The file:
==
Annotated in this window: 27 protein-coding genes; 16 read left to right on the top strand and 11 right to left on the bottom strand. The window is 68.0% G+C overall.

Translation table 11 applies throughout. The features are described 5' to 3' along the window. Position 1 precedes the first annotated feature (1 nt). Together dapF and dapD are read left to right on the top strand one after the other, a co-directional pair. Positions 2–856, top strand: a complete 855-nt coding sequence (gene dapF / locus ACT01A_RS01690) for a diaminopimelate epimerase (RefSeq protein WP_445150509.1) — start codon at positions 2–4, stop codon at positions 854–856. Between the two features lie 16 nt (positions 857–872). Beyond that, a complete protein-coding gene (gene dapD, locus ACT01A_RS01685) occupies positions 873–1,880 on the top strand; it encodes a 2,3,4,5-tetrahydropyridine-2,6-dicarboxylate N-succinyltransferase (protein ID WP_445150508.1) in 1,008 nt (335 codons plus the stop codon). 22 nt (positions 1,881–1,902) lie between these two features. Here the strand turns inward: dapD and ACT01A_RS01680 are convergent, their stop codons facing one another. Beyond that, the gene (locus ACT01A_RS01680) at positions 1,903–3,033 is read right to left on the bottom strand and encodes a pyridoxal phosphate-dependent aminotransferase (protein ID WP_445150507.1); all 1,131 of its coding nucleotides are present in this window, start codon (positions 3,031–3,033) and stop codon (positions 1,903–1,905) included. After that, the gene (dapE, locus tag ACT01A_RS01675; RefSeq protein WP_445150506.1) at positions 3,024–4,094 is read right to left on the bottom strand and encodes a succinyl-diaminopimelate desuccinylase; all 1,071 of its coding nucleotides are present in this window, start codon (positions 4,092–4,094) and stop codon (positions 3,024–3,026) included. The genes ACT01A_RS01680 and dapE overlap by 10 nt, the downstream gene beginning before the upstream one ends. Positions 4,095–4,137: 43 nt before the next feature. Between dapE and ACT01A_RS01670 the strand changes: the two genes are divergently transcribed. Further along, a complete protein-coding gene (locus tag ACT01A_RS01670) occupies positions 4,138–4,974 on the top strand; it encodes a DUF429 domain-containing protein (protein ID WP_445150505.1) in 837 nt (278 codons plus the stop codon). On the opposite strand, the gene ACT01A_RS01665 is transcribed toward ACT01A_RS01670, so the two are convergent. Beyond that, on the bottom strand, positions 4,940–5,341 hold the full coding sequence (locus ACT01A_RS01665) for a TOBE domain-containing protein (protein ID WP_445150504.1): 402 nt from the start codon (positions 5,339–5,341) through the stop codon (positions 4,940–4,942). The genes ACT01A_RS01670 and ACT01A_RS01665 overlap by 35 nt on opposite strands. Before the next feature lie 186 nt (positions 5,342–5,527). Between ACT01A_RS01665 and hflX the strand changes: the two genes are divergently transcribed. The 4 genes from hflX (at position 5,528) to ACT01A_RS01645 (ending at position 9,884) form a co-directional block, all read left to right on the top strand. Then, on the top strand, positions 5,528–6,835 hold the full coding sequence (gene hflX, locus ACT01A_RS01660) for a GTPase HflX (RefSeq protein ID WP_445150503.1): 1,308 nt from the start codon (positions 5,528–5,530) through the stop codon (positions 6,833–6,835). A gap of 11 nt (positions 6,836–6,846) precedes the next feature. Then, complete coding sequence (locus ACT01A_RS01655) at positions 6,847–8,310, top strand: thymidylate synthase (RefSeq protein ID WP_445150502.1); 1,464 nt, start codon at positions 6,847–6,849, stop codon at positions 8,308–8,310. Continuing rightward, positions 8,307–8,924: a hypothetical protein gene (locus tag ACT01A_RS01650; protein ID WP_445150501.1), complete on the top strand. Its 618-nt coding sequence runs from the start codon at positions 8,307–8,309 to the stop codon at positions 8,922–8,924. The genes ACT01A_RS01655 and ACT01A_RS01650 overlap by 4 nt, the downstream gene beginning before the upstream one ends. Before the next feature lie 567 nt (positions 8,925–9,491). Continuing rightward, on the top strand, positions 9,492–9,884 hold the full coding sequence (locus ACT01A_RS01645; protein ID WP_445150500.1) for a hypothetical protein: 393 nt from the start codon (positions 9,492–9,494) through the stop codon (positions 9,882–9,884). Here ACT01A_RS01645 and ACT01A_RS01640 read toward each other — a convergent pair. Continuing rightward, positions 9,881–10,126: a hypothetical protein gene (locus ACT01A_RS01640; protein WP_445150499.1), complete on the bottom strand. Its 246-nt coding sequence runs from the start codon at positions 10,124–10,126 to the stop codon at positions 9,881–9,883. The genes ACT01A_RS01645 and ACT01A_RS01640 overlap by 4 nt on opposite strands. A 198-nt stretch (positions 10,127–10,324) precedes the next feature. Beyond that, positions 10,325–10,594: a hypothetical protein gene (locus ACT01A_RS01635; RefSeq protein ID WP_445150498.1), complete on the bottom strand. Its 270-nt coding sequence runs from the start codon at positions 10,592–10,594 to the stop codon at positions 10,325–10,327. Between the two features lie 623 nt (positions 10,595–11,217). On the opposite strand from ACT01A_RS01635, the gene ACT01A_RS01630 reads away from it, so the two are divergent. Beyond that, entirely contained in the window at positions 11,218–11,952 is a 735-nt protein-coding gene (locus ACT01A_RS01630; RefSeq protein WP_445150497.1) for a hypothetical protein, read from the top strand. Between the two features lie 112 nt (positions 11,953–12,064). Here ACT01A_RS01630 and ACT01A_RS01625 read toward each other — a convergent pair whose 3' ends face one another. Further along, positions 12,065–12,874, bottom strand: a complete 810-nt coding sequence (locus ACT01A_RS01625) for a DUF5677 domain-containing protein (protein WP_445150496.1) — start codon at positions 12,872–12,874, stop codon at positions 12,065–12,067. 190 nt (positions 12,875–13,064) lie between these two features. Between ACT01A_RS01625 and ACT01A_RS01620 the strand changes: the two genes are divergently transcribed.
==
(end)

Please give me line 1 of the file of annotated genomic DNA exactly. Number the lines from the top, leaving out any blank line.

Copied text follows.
Annotated in this window: 27 protein-coding genes; 16 read left to right on the top strand and 11 right to left on the bottom strand. The window is 68.0% G+C overall.